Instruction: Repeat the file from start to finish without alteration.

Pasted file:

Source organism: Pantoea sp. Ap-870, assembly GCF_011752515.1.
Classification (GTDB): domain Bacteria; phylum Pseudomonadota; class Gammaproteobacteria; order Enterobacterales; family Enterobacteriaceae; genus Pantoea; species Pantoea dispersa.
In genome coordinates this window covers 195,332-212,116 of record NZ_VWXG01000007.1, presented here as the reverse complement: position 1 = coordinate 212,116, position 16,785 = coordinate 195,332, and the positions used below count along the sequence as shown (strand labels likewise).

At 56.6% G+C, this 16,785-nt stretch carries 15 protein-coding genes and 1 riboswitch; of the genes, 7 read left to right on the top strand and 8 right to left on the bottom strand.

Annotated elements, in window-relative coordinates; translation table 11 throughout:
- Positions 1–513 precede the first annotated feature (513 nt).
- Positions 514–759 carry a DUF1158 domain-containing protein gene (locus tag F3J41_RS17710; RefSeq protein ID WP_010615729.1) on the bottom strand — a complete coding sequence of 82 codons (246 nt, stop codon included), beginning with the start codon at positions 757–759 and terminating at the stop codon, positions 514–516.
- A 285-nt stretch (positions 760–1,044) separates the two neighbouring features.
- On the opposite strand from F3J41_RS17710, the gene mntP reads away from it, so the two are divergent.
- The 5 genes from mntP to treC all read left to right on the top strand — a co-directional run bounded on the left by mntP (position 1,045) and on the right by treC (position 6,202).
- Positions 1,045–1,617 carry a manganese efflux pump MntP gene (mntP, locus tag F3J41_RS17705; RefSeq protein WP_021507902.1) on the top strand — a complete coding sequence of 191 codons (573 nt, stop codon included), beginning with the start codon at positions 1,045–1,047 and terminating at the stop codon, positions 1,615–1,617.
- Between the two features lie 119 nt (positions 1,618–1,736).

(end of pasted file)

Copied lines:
Source organism: Pantoea sp. Ap-870, assembly GCF_011752515.1.
Classification (GTDB): domain Bacteria; phylum Pseudomonadota; class Gammaproteobacteria; order Enterobacterales; family Enterobacteriaceae; genus Pantoea; species Pantoea dispersa.
In genome coordinates this window covers 195,332-212,116 of record NZ_VWXG01000007.1, presented here as the reverse complement: position 1 = coordinate 212,116, position 16,785 = coordinate 195,332, and the positions used below count along the sequence as shown (strand labels likewise).

At 56.6% G+C, this 16,785-nt stretch carries 15 protein-coding genes and 1 riboswitch; of the genes, 7 read left to right on the top strand and 8 right to left on the bottom strand.

Annotated elements, in window-relative coordinates; translation table 11 throughout:
- Positions 1–513 precede the first annotated feature (513 nt).
- Positions 514–759 carry a DUF1158 domain-containing protein gene (locus tag F3J41_RS17710; RefSeq protein ID WP_010615729.1) on the bottom strand — a complete coding sequence of 82 codons (246 nt, stop codon included), beginning with the start codon at positions 757–759 and terminating at the stop codon, positions 514–516.
- A 285-nt stretch (positions 760–1,044) separates the two neighbouring features.
- On the opposite strand from F3J41_RS17710, the gene mntP reads away from it, so the two are divergent.
- The 5 genes from mntP to treC all read left to right on the top strand — a co-directional run bounded on the left by mntP (position 1,045) and on the right by treC (position 6,202).
- Positions 1,045–1,617 carry a manganese efflux pump MntP gene (mntP, locus tag F3J41_RS17705; RefSeq protein WP_021507902.1) on the top strand — a complete coding sequence of 191 codons (573 nt, stop codon included), beginning with the start codon at positions 1,045–1,047 and terminating at the stop codon, positions 1,615–1,617.
- Between the two features lie 119 nt (positions 1,618–1,736).